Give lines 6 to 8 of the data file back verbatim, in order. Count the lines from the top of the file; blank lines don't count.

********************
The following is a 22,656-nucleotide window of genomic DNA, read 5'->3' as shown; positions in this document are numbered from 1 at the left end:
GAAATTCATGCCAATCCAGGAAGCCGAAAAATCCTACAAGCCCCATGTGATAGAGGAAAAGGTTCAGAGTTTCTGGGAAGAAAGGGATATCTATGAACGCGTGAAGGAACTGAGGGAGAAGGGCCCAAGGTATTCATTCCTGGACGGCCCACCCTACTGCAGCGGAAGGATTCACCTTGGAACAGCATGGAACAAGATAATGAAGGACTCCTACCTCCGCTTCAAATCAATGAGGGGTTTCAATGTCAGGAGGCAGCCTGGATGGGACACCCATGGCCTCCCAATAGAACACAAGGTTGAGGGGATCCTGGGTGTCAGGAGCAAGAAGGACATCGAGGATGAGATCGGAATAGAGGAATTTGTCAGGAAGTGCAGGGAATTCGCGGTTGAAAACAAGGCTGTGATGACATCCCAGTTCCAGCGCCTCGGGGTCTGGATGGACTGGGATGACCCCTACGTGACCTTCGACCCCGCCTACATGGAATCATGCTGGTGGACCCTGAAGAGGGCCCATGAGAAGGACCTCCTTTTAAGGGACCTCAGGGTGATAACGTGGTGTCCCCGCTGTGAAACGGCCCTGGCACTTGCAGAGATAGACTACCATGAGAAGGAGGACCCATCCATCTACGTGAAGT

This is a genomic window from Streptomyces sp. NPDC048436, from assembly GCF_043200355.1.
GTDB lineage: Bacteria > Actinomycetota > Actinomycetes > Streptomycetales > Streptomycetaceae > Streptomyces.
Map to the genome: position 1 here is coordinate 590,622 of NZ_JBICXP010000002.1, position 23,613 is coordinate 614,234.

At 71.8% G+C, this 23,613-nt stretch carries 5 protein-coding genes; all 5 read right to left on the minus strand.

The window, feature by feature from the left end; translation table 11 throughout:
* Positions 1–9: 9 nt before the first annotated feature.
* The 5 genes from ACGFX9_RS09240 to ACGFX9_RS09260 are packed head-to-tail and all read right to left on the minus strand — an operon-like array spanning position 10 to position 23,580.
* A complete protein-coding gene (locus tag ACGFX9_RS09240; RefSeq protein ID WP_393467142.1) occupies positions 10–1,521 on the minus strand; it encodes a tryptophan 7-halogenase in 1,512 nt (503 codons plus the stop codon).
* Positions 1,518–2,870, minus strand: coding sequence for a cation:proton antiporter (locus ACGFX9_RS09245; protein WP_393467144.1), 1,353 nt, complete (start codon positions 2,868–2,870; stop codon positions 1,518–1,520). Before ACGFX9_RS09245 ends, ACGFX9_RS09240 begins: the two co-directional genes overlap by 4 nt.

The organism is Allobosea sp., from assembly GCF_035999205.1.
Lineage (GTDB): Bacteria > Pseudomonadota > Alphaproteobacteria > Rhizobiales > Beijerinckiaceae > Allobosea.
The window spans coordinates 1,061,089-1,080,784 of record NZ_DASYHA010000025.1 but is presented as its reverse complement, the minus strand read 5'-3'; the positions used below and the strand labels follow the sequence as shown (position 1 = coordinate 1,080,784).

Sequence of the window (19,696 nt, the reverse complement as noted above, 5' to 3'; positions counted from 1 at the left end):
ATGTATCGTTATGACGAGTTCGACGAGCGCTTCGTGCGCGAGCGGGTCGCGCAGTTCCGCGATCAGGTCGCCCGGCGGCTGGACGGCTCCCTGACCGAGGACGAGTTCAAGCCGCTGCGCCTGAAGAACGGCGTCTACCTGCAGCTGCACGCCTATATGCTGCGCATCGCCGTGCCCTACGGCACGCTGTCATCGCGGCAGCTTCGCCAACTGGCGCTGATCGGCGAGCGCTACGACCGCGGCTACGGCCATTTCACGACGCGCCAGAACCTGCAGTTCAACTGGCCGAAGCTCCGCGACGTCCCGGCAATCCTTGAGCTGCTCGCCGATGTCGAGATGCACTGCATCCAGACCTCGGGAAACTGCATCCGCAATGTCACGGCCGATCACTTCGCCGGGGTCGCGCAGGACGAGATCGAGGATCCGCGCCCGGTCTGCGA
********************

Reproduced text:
At 71.8% G+C, this 23,613-nt stretch carries 5 protein-coding genes; all 5 read right to left on the minus strand.

The window, feature by feature from the left end; translation table 11 throughout:
* Positions 1–9: 9 nt before the first annotated feature.